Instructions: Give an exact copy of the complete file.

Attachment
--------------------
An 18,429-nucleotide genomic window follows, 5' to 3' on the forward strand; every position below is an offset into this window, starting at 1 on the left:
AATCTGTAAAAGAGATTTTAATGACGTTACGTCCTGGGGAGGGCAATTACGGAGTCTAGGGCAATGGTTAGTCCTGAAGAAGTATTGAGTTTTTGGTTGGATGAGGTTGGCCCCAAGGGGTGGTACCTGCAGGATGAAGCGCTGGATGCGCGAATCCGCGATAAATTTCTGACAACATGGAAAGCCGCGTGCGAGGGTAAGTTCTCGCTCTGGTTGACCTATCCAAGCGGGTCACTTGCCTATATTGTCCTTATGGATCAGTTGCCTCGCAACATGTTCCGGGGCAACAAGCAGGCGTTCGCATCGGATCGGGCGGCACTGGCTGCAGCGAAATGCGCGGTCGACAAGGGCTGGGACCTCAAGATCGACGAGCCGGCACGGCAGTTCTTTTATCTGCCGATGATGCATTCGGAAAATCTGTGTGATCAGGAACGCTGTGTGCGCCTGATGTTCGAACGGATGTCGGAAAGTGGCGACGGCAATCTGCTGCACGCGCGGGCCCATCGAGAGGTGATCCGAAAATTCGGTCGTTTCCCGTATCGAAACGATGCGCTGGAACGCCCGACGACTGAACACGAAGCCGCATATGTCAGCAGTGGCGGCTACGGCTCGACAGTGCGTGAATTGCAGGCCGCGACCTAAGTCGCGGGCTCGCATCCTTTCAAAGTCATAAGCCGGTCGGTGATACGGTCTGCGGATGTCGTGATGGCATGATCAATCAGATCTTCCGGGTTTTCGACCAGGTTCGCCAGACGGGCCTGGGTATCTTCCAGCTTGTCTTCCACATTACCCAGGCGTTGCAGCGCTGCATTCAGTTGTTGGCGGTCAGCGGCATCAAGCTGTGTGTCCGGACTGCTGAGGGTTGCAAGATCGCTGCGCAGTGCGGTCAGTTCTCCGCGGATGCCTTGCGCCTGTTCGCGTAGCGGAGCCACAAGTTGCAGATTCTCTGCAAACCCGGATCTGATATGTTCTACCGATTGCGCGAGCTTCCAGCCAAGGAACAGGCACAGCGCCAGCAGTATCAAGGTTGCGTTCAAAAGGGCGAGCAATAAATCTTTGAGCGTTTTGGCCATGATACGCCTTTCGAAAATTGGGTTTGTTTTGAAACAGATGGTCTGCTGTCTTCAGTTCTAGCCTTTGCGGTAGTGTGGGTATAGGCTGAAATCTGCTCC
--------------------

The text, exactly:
An 18,429-nucleotide genomic window follows, 5' to 3' on the forward strand; every position below is an offset into this window, starting at 1 on the left:
AATCTGTAAAAGAGATTTTAATGACGTTACGTCCTGGGGAGGGCAATTACGGAGTCTAGGGCAATGGTTAGTCCTGAAGAAGTATTGAGTTTTTGGTTGGATGAGGTTGGCCCCAAGGGGTGGTACCTGCAGGATGAAGCGCTGGATGCGCGAATCCGCGATAAATTTCTGACAACATGGAAAGCCGCGTGCGAGGGTAAGTTCTCGCTCTGGTTGACCTATCCAAGCGGGTCACTTGCCTATATTGTCCTTATGGATCAGTTGCCTCGCAACATGTTCCGGGGCAACAAGCAGGCGTTCGCATCGGATCGGGCGGCACTGGCTGCAGCGAAATGCGCGGTCGACAAGGGCTGGGACCTCAAGATCGACGAGCCGGCACGGCAGTTCTTTTATCTGCCGATGATGCATTCGGAAAATCTGTGTGATCAGGAACGCTGTGTGCGCCTGATGTTCGAACGGATGTCGGAAAGTGGCGACGGCAATCTGCTGCACGCGCGGGCCCATCGAGAGGTGATCCGAAAATTCGGTCGTTTCCCGTATCGAAACGATGCGCTGGAACGCCCGACGACTGAACACGAAGCCGCATATGTCAGCAGTGGCGGCTACGGCTCGACAGTGCGTGAATTGCAGGCCGCGACCTAAGTCGCGGGCTCGCATCCTTTCAAAGTCATAAGCCGGTCGGTGATACGGTCTGCGGATGTCGTGATGGCATGATCAATCAGATCTTCCGGGTTTTCGACCAGGTTCGCCAGACGGGCCTGGGTATCTTCCAGCTTGTCTTCCACATTACCCAGGCGTTGCAGCGCTGCATTCAGTTGTTGGCGGTCAGCGGCATCAAGCTGTGTGTCCGGACTGCTGAGGGTTGCAAGATCGCTGCGCAGTGCGGTCAGTTCTCCGCGGATGCCTTGCGCCTGTTCGCGTAGCGGAGCCACAAGTTGCAGATTCTCTGCAAACCCGGATCTGATATGTTCTACCGATTGCGCGAGCTTCCAGCCAAGGAACAGGCACAGCGCCAGCAGTATCAAGGTTGCGTTCAAAAGGGCGAGCAATAAATCTTTGAGCGTTTTGGCCATGATACGCCTTTCGAAAATTGGGTTTGTTTTGAAACAGATGGTCTGCTGTCTTCAGTTCTAGCCTTTGCGGTAGTGTGGGTATAGGCTGAAATCTGCTCC